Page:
Charity Lee hates Super Bowl Sunday. She can still recall the day — 11 years ago — when the police officers showed up at the Buffalo Wild Wings where she worked to inform her that her 4-year-old daughter Ella was dead.

In a piece she wrote for Good Housekeeping, Lee said that by the time she was 17, she had a heroin addiction. Nevertheless, she graduated with honors from her Atlanta high school and went on to study human ecology, with a concentration in child and family development, at the University of Tennessee.

Lee got pregnant with her son Paris during her sophomore year.

She wrote about how having a baby changed her life:

I finally had something to live for, something to look forward to, and I learned how to be happy … I remember feeling the deepest love you could imagine when he was born.

Paris was extremely intelligent and artistically gifted. Lee said he never displayed any homicidal tendencies or violence, though his father had been diagnosed with paranoid schizophrenia.

However, the New York Post reported that Paris admitted to homicidal thoughts since he was 8 years old, which he would express through violent drawings. Additionally, there was an incident in which he ran down the street with a knife. He was hospitalized for a week.

A few years later, Lee gave birth to her daughter, Ella. The mom moved with her kids to live at her mother’s house in Texas. Lee wrote that Paris loved Ella.

When Paris was 11 and Ella was two, Lee relapsed on cocaine for six months. During that time, Paris even took the initiative to care for his sister. But he resented his mother for her drug addiction and claimed that she put her drug use before him.

Lee told the New York Post:

“The only regret I’ve ever had about my own personal behavior is my relapse. The fact is, it made him angry and he chose to handle it that way [by killing Ella].”

On Super Bowl Sunday in 2007, Lee was running late for work. She ducked into the bathroom, where Ella’s babysitter was bathing her. Lee wrote that her daughter kept asking her mother for kisses.

Lee wrote:

I kept kissing her goodbye. It’s my last memory of her.

Paris was angry with his mother because she had scolded him for spending too much money on clothing. She wanted to teach him to be frugal with his money.

Before Lee left for work, she said to him:

“I know you’re mad at me but we’ll get through this.”

After their mother left the house, 13-year-old Paris convinced the babysitter to leave. He then beat his sister, attempted to strangle her, then stabbed her 17 times. Afterward, he called a friend from school. But when the friend didn’t answer, he dialed 911 and reported that he killed his sister.

According to the New York Post:

“He pretended to follow the dispatcher’s directions and do CPR,” says Lee. “But that was all a lie.” Cops found no evidence of attempted first aid.

Lee wrote that she fainted when police arrived at her work and delivered the horrific news. Paris admitted that he wanted to kill his mother too, but after murdering Ella, he’d realized how difficult it is to murder someone. He also realized that allowing Lee to live and suffer over Ella’s death would cause her even more pain, the NY Post reported.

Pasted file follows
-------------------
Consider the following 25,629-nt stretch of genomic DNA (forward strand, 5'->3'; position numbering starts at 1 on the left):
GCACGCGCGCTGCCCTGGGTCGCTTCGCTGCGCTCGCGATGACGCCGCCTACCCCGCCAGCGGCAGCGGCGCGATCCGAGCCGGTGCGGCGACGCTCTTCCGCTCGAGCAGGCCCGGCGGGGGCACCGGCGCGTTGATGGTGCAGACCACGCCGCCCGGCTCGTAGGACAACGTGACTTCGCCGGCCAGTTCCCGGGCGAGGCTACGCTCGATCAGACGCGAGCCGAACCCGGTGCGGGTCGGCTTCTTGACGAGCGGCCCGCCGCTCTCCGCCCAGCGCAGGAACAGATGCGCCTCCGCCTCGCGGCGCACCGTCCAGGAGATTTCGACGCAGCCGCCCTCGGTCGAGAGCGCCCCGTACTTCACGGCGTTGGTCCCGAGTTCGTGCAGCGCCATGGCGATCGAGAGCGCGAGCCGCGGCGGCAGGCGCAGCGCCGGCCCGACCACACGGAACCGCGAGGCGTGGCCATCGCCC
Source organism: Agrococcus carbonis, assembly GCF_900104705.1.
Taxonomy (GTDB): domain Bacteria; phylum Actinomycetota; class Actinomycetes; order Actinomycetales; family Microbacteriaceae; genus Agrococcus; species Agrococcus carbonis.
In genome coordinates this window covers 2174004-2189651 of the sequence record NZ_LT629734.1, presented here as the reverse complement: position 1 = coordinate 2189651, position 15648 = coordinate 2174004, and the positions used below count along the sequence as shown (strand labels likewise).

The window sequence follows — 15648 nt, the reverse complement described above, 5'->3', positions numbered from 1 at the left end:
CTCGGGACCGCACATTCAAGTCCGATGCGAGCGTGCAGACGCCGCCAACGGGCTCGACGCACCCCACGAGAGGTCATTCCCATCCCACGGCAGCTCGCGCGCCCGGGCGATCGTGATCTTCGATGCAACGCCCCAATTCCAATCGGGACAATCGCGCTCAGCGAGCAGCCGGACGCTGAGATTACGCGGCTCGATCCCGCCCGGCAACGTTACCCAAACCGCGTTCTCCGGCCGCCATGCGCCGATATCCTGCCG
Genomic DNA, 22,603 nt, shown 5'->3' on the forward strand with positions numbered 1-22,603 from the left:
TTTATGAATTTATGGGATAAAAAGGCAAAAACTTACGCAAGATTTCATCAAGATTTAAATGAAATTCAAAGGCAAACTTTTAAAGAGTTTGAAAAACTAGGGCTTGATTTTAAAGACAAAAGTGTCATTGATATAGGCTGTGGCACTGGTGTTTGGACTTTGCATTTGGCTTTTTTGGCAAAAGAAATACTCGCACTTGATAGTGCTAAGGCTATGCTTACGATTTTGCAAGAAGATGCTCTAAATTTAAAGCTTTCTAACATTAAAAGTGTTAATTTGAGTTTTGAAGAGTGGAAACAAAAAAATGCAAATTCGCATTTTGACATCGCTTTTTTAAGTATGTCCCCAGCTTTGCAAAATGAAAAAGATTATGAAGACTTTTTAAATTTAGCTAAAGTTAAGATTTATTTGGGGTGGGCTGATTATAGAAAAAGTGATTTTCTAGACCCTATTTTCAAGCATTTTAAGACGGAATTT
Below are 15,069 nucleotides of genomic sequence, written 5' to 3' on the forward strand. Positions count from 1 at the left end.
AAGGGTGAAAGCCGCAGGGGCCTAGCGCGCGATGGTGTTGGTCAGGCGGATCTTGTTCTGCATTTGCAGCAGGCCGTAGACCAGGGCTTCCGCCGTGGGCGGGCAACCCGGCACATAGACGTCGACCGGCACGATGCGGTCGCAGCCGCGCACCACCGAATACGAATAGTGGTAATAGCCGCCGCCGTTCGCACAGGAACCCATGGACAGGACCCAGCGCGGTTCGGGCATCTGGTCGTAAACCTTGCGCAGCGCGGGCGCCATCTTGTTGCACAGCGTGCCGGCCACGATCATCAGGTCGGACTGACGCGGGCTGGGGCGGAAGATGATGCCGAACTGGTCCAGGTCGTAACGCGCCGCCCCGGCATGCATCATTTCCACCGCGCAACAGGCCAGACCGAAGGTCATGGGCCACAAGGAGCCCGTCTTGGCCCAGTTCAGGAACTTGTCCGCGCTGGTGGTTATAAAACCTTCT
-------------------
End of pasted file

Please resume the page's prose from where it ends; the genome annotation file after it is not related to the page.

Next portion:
Two weeks later, in the District Attorney’s office, Lee would see Paris again.

He said to her:

“You used to say that you would never be able to kill anybody unless they hurt one of your kids. I bet you didn’t think it was going to turn out like this.”

Because Paris was a minor, he was sentenced to 40 years in prison, the maximum amount for minors.

When he was 15, Lee had him evaluated by a psychologist, who confirmed that he had psychopathic traits, which, according to the National Institutes of Health, include a lack of empathy and remorse.

Lee described her son as a predator. Once she learned this, she said, she was able to forgive him.

She wrote:

If I was swimming in a beautiful ocean … and a shark came up and bit my leg off, hopefully I would not spend the rest of my life hating that shark. Hopefully, I would understand that sharks are what they are. And, for better or worse, Paris is a shark. … In an effort to forgive the shark, you need to figure out what makes the shark work. That’s been my mindset since college, when I studied human ecology, and that’s how I think about my son now.

The New York Post reported that the mom continues to visit Paris, now 24, in jail as often as possible.

Lee said:

“I am not going to be that parent who abandons their kid.”

Lee started the ELLA Foundation (Empathy, Love, Lessons and Action), a nonprofit dedicated to violence prevention and human rights advocacy.

In 2013, she gave birth to another son, Phoenix, whom Lee considers part of a new beginning for her family.

She said that forgiveness is what allowed her to move forward, although she’ll never really get over what Paris did.

Lee wrote:

While I’ve learned to forgive Paris, you don’t ever fully heal from something like that. You learn to live with it … My son is a predator, but if I spent my whole life hating him, what good would that do? I can’t double guess the past. No one can.

Lee is now a public speaker and lectures on “motherhood, the death penalty, mass incarceration, forgiveness, and empathy.”

The mom discussed the events that lead up to and took place that Super Bowl Sunday, and the aftermath, in a documentary called “The Family I Had,” which aired last week on the Discovery Channel.

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